The Obama administration is preparing to open a military base in Iraq's Anbar to train more Iraqi troops for the battle against ISIS, but Iraq's Sunnis are concerned over the presence of Iranian-backed Shiite militias
The Obama administration is preparing a plan to set up a new military base in Iraq's Anbar province and send several hundred additional trainers and advisers to help bolster Iraqi forces that have struggled in the fight against Islamic State of Iraq and al-Sham (ISIS) militants there, U.S. officials said on Tuesday. U.S. President Barack Obama could give final approval as early as Wednesday to expand the U.S. military contingent in Iraq, a source close to the discussions said, marking the first significant adjustment in his strategy since the insurgents seized Anbar's capital Ramadi last month. U.S. officials, speaking on condition of anonymity, expressed hope that a even a modestly beefed-up U.S. presence could help Iraq forces plan and carry out a counterattack to retake Ramadi. But many critics have said previously that the current 3,100-strong American contingent of trainers and advisers is far from enough to turn the tide of battle.
Obama is expected to stick to his stance against sending American troops into combat or even close to the front lines, according to the officials, who spoke on condition of anonymity. But increased U.S. numbers in Iraq's volatile Sunni heartland raises could mean running greater risks. The proposed build-up comes as Obama's anti-ISIS policy faces mounting criticism at home and abroad. U.S.-backed Iraqi forces have made only halting progress against ISIS militants who seized about a third of Iraq over the past year in a brutal campaign marked by mass killings and beheadings.
Obama said on Monday the United States did not yet have a "complete strategy" for training Iraqi security forces to reconquer land lost to ISIS fighters.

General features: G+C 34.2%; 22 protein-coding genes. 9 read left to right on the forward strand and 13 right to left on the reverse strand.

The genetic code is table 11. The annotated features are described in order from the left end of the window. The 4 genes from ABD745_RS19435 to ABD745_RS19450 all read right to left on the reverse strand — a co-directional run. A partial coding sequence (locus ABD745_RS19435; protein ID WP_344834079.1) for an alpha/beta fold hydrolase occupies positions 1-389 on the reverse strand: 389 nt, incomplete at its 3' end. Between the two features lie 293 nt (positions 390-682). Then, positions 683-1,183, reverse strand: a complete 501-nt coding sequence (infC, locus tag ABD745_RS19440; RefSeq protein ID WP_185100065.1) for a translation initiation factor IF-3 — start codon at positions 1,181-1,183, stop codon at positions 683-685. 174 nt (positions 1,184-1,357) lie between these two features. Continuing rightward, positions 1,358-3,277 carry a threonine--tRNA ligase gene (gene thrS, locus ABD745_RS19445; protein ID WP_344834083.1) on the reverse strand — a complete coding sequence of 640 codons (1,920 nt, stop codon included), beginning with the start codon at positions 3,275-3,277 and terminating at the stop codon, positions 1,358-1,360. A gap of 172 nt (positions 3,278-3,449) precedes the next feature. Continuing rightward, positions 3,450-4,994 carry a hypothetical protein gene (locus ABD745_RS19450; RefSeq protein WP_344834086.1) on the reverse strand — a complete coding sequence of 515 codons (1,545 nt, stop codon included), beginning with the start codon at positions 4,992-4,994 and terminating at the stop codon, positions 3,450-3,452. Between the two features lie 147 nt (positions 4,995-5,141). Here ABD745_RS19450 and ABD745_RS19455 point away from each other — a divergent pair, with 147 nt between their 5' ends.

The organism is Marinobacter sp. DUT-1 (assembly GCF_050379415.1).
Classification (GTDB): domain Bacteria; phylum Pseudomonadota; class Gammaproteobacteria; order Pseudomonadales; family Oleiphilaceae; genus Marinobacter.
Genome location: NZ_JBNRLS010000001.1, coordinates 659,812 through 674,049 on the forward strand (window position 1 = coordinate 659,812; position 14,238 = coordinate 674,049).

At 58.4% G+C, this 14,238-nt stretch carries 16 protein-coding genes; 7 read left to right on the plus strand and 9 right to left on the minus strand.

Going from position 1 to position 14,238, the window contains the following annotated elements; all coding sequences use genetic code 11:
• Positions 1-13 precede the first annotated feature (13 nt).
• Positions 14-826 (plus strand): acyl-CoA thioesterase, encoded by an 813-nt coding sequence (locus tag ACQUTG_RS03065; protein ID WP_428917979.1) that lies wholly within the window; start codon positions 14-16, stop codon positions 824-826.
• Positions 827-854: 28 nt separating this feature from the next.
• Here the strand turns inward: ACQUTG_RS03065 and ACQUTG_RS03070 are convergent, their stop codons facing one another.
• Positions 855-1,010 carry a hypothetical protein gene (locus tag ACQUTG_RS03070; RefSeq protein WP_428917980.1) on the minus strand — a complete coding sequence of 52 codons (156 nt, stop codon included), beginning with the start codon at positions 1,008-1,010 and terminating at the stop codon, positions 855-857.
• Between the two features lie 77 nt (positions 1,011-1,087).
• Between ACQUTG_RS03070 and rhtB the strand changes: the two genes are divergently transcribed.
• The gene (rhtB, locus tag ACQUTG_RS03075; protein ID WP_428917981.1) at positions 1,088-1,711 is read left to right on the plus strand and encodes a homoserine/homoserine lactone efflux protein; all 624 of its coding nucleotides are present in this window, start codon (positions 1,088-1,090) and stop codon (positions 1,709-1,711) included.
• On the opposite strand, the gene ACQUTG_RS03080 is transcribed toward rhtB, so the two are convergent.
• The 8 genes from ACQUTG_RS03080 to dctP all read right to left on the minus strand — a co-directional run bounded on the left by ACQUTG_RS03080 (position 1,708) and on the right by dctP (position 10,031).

Since the fall of Ramadi, which drew harsh U.S. criticism of the Iraqi military performance, Washington has begun to speed up supplies of weapons to the government forces and examine ways to improve the training program. With Obama closing in on a decision, one U.S. official speaking on condition of anonymity said the increased U.S. deployment would likely entail several hundred more troops. A second official said the figure would be less than 500. While it was unclear exactly how many would be deployed directly to Anbar, one U.S. official said many of those sent to the province would be stationed at a new training base there. U.S. forces have already conducted training at the al-Asad military base in western Anbar. Speculation on the location a new installation has focused on the area near the town of Habbaniya, the site of an Iraqi army base. A new site would allow U.S. forces to provide greater support for Sunni tribal fighters, who have yet to receive all of the backing and arms promised by the Shi'ite-led government in Baghdad. "We are considering a range of options to accelerate the training and equipping of Iraqi security forces in order to support them in taking the fight to ISIL. Those options include sending additional trainers to Iraq," said Alistair Baskey, a spokesman for the White House National Security Council. But he declined to provide details.
General Martin Dempsey, chairman of the Joint Chiefs of Staff, made clear during a visit to Jerusalem that there were no plans to fundamentally alter Obama's military strategy that has so far kept U.S. ground troops off the front lines. "We've made some recommendations on potential enhancements to the training and equip mission," Dempsey said, citing options including new training sites. Speaking to reporters traveling with him, Dempsey did not say how many extra U.S. troops may be involved. Another senior U.S. military official said only that the number would be modest. At the Pentagon, spokesman Colonel Steve Warren said the United States had noted that forces in Iraq who had undergone U.S.-backed training emerged as "an improved fighting force." "Because of those observations, we've determined that it is better to train more Iraqi security forces and we're now working through a strategy for how to do that," Warren said. The initial plan was to train about 9,000 Iraqi troops in a year. As of last Thursday, 8,920 Iraqi troops had received training at four different sites and another 2,601 were currently in some stage of training, he said.